Sault Ste Marie Ontario is in the Algoma Region of Ontario and is the 'gateway' to the north-west's attractions.
It shares the St Mary's River and International Bridge with Sault Saint Marie, Michigan.
Both towns got their start during the period when this land was considered part of 'New France' and fur trading was the major industry, which makes 'the Soo', as it is known locally, one of the oldest european settlements in Canada.
The Soo is a good place to use as a base for exploring Ontario's north-west because it's a reasonable sized city, compared to the other towns in the north, with a lot of amenities.
Today, the Soo has a strong industrial base with steel making, manufacturing, forestry and paper making, and shipping all this up and down the Great Lakes providing major employment.
None of these need concern the vacationer too much because there's lots of natural Ontario left.
The city also has a strong tourism base both with local attractions, such as the Canadian Bushplane Heritage Museum (photo above), and Casino Sault Ste. Marie, and nearby attractions, like the pristine beauty of Pancake Bay, Batchawana Bay, and Lake Superior National Parks.
Other attractions in the city are Sault Locks, which can be visited by boat in the summer, the Art Gallery of Algoma, and, of course, the city is the setting off point of the Agawa Canyon train tours, which run all year round for enjoying the deep northern snow, the lush green of the canyon in summer, and, best of all, the Fall Colors trip.
Another attraction, one you might want to use to encourage your daughters or grand-daughters into an adventurous career, is the Roberta Bondar Pavilion and statue.
Roberta was the first Canadian female astronaut and also the first neurologist in space.
Roberta grew up in Sault Ste Marie Ontario and is, of course, the local 'heroine'.
Being a regional centre, the Sault Ste Marie Ontario is an important place for trading and the way we do that today is at the shopping mall. Station Mall, in downtown Soo, is one of the largest malls in Northern Ontario and has all the stores you'd expect. The downtown core is on the waterfront and features a boardwalk running along the riverside with, as you'd expect, restaurants to ease your walk and also art work, such as this moose and the fishing bears in the photo lower down on the page.
Historic Soo is represented by the Ermatinger House and Clergue Blockhouse National Historic Site, one of the two oldest stone buildings north of Toronto.
The blockhouse, below, gives a good sense of how hard you had to work to protect your property in those early days of the 19th century.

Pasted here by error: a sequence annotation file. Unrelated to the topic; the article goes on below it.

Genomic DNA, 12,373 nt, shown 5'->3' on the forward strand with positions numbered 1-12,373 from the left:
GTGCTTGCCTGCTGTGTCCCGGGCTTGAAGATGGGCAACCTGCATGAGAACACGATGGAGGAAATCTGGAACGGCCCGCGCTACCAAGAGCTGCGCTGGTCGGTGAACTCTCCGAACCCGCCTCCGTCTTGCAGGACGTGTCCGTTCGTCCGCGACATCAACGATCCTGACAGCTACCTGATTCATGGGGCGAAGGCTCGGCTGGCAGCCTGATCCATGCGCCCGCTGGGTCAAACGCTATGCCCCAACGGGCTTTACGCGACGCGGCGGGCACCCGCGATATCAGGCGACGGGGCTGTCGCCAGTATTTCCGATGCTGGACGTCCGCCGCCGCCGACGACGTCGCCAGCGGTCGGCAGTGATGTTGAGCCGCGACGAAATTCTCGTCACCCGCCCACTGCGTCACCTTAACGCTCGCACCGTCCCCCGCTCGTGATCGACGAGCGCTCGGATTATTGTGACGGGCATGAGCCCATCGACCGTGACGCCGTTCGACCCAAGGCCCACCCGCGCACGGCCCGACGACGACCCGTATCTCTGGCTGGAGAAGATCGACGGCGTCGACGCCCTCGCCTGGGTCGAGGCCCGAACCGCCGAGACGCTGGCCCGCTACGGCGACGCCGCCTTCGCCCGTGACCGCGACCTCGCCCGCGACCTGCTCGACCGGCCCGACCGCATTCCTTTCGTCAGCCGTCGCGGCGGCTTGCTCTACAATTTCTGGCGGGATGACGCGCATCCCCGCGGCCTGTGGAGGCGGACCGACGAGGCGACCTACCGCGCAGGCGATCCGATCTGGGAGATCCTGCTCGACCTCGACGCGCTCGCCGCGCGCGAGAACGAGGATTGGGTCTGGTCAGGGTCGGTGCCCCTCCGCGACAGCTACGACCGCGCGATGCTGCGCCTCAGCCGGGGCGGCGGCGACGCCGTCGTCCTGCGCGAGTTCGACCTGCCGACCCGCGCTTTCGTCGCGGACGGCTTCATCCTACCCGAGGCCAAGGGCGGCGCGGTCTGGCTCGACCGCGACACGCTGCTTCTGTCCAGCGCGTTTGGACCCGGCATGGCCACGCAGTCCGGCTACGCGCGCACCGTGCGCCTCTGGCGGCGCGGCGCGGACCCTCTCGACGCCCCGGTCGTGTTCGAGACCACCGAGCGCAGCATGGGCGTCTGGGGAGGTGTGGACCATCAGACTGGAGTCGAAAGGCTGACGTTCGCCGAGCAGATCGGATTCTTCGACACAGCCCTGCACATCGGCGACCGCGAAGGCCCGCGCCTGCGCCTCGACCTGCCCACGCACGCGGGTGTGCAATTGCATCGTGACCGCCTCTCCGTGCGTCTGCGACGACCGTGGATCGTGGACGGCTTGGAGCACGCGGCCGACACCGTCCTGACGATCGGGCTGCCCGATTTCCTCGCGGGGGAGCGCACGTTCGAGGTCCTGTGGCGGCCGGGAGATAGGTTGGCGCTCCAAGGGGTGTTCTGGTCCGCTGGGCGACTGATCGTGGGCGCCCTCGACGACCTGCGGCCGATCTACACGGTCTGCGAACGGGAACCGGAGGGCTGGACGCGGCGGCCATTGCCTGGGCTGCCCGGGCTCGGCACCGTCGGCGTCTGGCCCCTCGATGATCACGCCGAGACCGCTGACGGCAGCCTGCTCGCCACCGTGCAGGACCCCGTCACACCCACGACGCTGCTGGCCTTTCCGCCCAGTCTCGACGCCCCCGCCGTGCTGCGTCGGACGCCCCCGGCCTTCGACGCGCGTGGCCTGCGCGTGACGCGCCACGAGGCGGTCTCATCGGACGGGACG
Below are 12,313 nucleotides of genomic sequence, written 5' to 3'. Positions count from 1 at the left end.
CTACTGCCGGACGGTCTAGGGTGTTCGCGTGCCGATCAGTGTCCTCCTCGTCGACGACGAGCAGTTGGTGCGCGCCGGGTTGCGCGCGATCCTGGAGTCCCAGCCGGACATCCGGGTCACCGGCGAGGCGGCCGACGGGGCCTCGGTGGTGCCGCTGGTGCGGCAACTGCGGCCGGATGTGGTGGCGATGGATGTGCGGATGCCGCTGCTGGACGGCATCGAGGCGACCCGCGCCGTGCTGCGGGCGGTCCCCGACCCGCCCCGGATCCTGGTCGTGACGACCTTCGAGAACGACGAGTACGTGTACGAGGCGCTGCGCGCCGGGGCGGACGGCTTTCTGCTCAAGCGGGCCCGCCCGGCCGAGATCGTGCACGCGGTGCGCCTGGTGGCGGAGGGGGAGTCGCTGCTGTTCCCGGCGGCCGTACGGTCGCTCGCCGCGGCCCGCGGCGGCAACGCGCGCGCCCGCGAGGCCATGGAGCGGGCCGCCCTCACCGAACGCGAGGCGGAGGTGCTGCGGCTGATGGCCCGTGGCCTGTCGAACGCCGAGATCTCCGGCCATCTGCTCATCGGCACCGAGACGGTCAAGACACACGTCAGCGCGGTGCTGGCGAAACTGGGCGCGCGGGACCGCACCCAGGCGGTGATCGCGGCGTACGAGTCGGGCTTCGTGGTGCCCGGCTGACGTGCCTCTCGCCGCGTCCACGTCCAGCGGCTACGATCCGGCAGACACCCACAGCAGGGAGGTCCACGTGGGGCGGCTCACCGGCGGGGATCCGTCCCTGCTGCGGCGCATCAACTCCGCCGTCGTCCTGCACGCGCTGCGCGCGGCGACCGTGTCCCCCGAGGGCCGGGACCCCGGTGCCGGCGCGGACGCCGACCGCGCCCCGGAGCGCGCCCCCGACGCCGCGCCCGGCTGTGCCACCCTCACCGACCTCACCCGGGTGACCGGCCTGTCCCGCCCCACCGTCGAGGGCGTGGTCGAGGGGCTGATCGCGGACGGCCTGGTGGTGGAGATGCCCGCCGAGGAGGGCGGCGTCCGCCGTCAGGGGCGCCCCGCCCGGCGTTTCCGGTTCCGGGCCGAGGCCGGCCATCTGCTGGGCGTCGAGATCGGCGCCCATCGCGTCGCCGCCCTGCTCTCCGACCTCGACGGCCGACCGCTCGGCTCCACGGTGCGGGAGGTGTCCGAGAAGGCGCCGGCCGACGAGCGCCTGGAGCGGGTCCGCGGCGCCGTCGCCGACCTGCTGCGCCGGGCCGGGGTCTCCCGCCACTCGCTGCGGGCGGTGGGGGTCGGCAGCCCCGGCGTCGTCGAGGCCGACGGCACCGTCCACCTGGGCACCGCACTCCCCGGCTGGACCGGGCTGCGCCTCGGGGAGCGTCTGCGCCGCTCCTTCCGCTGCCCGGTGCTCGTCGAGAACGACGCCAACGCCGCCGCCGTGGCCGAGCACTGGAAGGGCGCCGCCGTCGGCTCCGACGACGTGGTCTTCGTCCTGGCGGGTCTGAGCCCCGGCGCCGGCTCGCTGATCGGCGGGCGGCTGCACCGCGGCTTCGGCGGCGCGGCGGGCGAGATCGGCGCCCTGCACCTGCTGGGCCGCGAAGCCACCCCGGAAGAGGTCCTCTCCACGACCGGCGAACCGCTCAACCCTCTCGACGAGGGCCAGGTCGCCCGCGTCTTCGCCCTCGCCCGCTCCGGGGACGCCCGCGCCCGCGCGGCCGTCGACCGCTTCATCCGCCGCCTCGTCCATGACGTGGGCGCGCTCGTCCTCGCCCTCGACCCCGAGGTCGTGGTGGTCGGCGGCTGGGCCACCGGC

The house and blockhouse, as well as the surrounding gardens, are immaculately kept and interpreted by staff in period costumes telling the story of life on the frontier in the early 1800's.
OLG's Sault Ste Marie Ontario casino has over 450 slot machines (from 1 cent to $5) and plenty of table games, such as Blackjack, Roulette, and Texas Hold'em Poker. There's also a restaurant and bar.
Skiing in Sault Saint Marie Ontario means Searchmont Resort, just outside of town, for downhill skiing and snowboarding. More about Ontario skiing can be found on our Ontario Ski Resorts page.
Cross-country skiing and snowshoeing is available at Stokely Creek Lodge (about an hour north of the Soo) and Hiawatha Highlands, about 30 mins north of SSM off the Great Northern Road.
And, of course, if you're visiting Sault Ste Marie Ontario for winter sports, don't forget the miles of snowmobile trails around the area.
And don't forget Ontario Winter Carnival Bon Soo, 'northern Ontario's largest winter carnival', for enjoying all the pleasures of winter in the snowy north. With a Polar Bear Swim in the frozen river, night time concerts, skating, laser show, horse-drawn wagon and sleigh rides, dog sled rides and helicopter rides, fireworks and much more, there's something for everyone.
In summer, the HUB trail provides a great way to get about the city (and surrounds) by bike, rollerblades, jogging or just plain old walking. The HUB includes the Waterfront boardwalk so it's easy to find and get started.
If you're into serious walking, the Voyageur Hiking trail runs from Manitoulin Island to Thunder Bay (600 kms), passing through the Sault Ste Marie area on its way. The route follows the way of the voyageurs, those early fur traders and explorers. It's a hiking trail in the warmer months and a showshoeing and cross-country skiing trail in winter.
Further along the riverside, and still within walking distance is the Algoma Art Gallery with its collection of Canadian and regional art, including works by the Group of Seven. If you like art, check out our page on Art Gallery of Ontario.
How to get to Sault Ste Marie: flying is quickest but to see the country as you go, drive on Hwy 17 (the Trans-Canada Hwy) from Sudbury or Interstate 75 from Michigan in the US.
And visit their website here.
And for a hotel in Ontario or anywhere else:
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